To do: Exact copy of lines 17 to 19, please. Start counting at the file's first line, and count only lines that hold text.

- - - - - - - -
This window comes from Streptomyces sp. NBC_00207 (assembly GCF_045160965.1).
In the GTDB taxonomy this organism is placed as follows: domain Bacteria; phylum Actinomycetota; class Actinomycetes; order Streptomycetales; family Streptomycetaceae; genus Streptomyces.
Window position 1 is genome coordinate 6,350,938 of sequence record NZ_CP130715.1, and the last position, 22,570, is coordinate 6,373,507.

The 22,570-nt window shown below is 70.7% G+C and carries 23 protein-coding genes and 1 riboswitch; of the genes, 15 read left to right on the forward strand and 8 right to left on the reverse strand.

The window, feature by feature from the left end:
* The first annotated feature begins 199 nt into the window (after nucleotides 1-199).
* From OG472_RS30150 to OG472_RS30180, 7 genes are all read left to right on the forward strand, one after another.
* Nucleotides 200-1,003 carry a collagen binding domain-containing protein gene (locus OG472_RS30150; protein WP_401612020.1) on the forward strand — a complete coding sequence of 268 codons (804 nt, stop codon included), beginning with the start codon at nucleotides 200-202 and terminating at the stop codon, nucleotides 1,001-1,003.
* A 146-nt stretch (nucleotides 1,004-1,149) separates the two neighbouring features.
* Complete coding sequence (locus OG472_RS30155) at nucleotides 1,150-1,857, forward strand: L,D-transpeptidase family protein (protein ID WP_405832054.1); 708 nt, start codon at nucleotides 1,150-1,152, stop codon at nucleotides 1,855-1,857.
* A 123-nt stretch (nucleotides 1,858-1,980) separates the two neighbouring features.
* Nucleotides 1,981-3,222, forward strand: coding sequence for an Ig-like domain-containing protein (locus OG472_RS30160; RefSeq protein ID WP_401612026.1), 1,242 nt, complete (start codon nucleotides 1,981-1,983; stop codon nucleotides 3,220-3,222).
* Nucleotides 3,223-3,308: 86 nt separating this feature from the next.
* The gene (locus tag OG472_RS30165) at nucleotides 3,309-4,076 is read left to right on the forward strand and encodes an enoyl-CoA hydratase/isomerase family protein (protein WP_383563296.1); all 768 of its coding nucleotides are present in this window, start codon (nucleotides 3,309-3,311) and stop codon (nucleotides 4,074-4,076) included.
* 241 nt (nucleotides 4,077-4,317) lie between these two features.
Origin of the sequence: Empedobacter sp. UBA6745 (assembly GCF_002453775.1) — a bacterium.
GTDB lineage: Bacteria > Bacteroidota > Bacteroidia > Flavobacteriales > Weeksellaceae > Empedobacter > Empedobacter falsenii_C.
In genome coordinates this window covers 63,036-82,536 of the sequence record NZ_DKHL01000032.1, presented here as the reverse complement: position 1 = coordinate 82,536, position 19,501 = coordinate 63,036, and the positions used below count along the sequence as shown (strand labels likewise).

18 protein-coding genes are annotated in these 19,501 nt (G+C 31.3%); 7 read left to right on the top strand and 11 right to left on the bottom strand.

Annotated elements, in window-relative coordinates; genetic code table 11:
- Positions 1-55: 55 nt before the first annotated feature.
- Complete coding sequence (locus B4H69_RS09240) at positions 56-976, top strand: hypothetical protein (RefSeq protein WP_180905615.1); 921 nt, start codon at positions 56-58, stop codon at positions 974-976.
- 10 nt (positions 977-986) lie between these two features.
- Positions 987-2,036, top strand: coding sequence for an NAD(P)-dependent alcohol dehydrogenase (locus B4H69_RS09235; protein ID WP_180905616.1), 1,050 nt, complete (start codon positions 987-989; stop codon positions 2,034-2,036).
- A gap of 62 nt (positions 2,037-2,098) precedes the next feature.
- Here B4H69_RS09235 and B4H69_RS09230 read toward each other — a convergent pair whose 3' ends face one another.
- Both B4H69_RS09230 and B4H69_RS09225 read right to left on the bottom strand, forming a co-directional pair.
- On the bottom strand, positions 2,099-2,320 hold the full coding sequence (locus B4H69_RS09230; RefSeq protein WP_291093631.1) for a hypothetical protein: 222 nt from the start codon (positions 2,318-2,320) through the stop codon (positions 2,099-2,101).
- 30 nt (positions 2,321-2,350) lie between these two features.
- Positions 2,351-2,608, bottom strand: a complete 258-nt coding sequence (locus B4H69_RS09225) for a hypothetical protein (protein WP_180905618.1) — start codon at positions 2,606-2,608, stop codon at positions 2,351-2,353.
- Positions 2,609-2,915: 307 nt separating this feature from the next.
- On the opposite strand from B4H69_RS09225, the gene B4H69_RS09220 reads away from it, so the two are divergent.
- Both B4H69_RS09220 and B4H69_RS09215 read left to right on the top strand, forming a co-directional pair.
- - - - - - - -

GTDB lineage: Bacteria > Bacteroidota > Bacteroidia > Flavobacteriales > Weeksellaceae > Empedobacter > Empedobacter falsenii_C.
In genome coordinates this window covers 63,036-82,536 of the sequence record NZ_DKHL01000032.1, presented here as the reverse complement: position 1 = coordinate 82,536, position 19,501 = coordinate 63,036, and the positions used below count along the sequence as shown (strand labels likewise).

18 protein-coding genes are annotated in these 19,501 nt (G+C 31.3%); 7 read left to right on the top strand and 11 right to left on the bottom strand.